Australia usually wins a buckle load of medals at the Olympics, but in London the Australian team failed to get more than half the haul of Beijing gold. The media were ropeable. Swimmer James Magnussen was a “failure,” with the team coming fourth in a “disaster,” when the first four placing were separated by less than two seconds! Magnussen goes on to win silver in the 100M freestyle, missing out on gold by 1/100 of a second and it seemed like the world had come to an end, if the media reports were to be believed.
The “failure” to win gold had at least one commentator who should know better calling for a “royal commission” to investigate the tragedy, questioning the team’s “work ethic.” In reality, just getting to compete in the finals at that level is an astounding achievement, to win a medal is outstanding, regardless of its chemical composition. Silver is not a consolation prize for the first loser, it is a recognition that the competition is so fierce placings can be separated by a fingernail.
And people wonder why I have no interest in the Olympics. It’s not the Olympics, its the hype that does my head in. Anyway, you’re probably wondering what all this has to do with the remake of Arnold Schwarzenegger’s classic Total Recall. It has everything to do with it, because both the Australia Olympic team and Total Recall have been unfairly savaged by armchair critics.
Being a writer, I know a thing or two about unfair criticism. Some of the cheap shots I’ve been subjected to are so blatantly false they’re laughable. They’re electronic vandalism, graffiti I can’t paint over. So I feel for the Olympic athletes and the makers of Total Recall as consumers will make decisions based on these reviews, trusting them when, for whatever reason, they’re unduly biased against them.
Total Recall is savaged by movie reviewers, and unfairly so. OK, it’s not Gone with the Wind, but that’s not what I went to see. I wanted to watch an science fiction action/adventure and that’s exactly what I got, heart-stopping, adrenalin pumping action.
Total Recall isn’t perfect, but to call it “bloated” and “should have asked for… money back” and “lackluster” is disingenuous.
- There’s a few minor plot holes, but nothing of any significance, certainly nothing on the scale of Prometheus. I doubt whether most people will even pick up on them.
- Colin Farrell doesn’t have the presence of Arnold. But that’s a good thing, at least Farrell can act. As much as I love Arnie, he’s more of a special effects prop than an actor.
- The omni-directional elevator scene is unnecessarily convoluted and would never work in real life, but, hey, it’s fiction. I can understand the pressure the writers/producers feel under to come up with something new and innovative. If they had have gone with something safe, they’d have been criticised for that as well. Damned if you do, damned if you don’t.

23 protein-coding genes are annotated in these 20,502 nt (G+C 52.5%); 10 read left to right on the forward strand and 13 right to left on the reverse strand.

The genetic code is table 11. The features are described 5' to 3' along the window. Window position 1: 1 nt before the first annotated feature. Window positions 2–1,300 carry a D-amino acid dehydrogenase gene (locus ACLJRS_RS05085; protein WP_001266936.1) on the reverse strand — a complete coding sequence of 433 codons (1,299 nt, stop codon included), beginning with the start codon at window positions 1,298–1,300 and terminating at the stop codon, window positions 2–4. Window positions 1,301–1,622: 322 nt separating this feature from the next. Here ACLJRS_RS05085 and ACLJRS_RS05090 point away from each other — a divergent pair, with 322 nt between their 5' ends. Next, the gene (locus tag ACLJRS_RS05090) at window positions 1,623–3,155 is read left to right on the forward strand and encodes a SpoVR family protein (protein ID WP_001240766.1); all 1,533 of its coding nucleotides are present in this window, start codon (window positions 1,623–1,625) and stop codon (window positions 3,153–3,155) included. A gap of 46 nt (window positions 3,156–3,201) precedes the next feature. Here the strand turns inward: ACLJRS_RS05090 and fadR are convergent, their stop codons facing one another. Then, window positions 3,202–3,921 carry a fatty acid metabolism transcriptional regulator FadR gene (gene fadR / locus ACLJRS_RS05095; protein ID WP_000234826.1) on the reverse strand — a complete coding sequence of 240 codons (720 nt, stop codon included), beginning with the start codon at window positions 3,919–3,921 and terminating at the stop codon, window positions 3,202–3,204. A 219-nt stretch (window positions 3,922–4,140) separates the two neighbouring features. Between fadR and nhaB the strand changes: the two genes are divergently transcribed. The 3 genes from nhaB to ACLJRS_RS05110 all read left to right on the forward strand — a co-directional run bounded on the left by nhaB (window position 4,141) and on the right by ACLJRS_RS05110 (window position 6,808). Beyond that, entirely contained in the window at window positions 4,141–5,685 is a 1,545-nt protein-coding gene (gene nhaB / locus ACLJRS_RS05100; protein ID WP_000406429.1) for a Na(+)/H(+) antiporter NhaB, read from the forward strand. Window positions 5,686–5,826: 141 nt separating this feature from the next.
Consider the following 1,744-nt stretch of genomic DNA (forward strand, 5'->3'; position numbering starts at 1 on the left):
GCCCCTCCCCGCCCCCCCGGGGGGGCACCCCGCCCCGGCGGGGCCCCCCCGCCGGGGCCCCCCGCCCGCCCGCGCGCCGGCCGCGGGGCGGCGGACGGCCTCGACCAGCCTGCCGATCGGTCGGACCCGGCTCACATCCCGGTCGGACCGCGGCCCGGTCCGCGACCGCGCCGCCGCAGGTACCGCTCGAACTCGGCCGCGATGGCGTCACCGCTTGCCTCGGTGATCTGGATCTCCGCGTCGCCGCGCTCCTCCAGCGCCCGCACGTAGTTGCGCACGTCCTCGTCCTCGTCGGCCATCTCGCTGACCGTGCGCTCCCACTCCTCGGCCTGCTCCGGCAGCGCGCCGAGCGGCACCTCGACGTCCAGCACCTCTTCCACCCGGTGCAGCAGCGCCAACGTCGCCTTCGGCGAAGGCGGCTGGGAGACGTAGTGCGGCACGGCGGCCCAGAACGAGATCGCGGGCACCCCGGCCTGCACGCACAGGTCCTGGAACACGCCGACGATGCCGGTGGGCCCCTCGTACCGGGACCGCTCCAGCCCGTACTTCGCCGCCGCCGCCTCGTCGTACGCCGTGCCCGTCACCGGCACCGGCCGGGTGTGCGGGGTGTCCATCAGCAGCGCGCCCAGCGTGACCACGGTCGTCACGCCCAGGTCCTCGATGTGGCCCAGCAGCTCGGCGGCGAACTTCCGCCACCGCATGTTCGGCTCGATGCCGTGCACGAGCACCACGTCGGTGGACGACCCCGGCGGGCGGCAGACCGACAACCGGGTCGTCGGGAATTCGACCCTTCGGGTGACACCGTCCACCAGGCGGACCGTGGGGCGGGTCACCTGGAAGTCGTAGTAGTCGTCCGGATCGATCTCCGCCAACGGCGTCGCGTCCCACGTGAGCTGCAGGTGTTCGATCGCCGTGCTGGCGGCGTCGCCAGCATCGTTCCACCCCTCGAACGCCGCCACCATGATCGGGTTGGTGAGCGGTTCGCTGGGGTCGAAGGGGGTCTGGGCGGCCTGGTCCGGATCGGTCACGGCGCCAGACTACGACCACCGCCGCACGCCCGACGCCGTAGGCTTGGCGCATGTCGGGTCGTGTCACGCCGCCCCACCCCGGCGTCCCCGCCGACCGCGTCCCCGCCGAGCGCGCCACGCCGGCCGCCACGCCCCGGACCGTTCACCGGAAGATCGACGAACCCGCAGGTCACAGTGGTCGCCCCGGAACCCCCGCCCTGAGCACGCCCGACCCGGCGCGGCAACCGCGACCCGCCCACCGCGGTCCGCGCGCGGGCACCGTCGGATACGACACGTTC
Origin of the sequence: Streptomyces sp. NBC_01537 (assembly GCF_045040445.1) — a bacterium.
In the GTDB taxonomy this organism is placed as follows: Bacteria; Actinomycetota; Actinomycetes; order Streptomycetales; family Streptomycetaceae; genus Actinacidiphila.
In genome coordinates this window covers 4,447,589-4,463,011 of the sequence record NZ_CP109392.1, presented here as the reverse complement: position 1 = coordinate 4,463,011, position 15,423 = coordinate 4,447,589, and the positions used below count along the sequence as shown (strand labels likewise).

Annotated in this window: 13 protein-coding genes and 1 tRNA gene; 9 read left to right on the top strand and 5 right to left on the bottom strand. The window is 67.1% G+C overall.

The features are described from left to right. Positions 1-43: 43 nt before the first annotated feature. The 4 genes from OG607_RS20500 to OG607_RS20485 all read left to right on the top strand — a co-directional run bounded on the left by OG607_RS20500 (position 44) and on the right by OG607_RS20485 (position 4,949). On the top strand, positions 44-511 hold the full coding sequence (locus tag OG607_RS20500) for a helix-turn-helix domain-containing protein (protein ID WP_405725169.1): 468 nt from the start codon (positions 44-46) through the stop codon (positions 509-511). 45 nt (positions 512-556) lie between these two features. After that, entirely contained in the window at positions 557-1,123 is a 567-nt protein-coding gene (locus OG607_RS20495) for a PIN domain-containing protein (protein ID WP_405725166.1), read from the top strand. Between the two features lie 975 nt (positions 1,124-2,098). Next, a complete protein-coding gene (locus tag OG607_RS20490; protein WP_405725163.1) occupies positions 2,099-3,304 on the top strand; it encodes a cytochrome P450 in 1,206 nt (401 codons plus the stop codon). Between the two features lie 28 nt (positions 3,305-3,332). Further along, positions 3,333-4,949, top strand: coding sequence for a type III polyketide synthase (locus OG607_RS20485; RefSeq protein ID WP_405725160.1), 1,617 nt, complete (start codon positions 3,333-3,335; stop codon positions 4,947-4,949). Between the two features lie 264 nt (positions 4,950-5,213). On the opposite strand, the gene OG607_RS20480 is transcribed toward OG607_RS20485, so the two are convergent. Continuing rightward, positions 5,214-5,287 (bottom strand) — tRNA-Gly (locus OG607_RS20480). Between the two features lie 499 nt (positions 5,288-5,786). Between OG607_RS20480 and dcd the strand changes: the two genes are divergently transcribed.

- The movie follows all the classic tropes, with caricatures rather than characters and the obligatory car chase scene, but what action movie doesn’t?
- There’s a few minor scientific points that are stretched for the sake of the story, but they’re well executed and fun to watch.
- Somewhat predictably, the bad guys and robots can’t shoot straight, but audiences have been accepting that since spaghetti westerns
- My only criticism would be the two women have essentially the same hair colour, making them hard to pick out in fight scenes. Blone/brunette would have worked better, but how minor is that? And Kate Beckinsale steals the movie with her sultry mood.
Comparing this remake to the original is a mistake. Yes, there’s obvious similarities in that the story line is essentially the same, but there’s plenty of variety and intrigue woven in as well. The cinematography is brilliant. Any comparison is going to fall short, simply because the original aspects of the story can’t be repeated and remain original. I can’t help but wonder if this was the first rendition of Philip K. Dick’s novel whether it would rate higher.
Both versions of Total Recall are great. The remake, though, is more gritty, deliberately reminiscent of Blade Runner, and unfolds on a grand scale. Even though you have a pretty good idea how the classic scenes are going to unfold, the script writers have pushed themselves to come up with subtle differences and a nice twist at the end that gets you to question everything you’ve just seen.
As action films go, I rate Total Recall as 9/10. Perhaps all those negative reviews lowered my expectations, leaving me pleasantly surprised.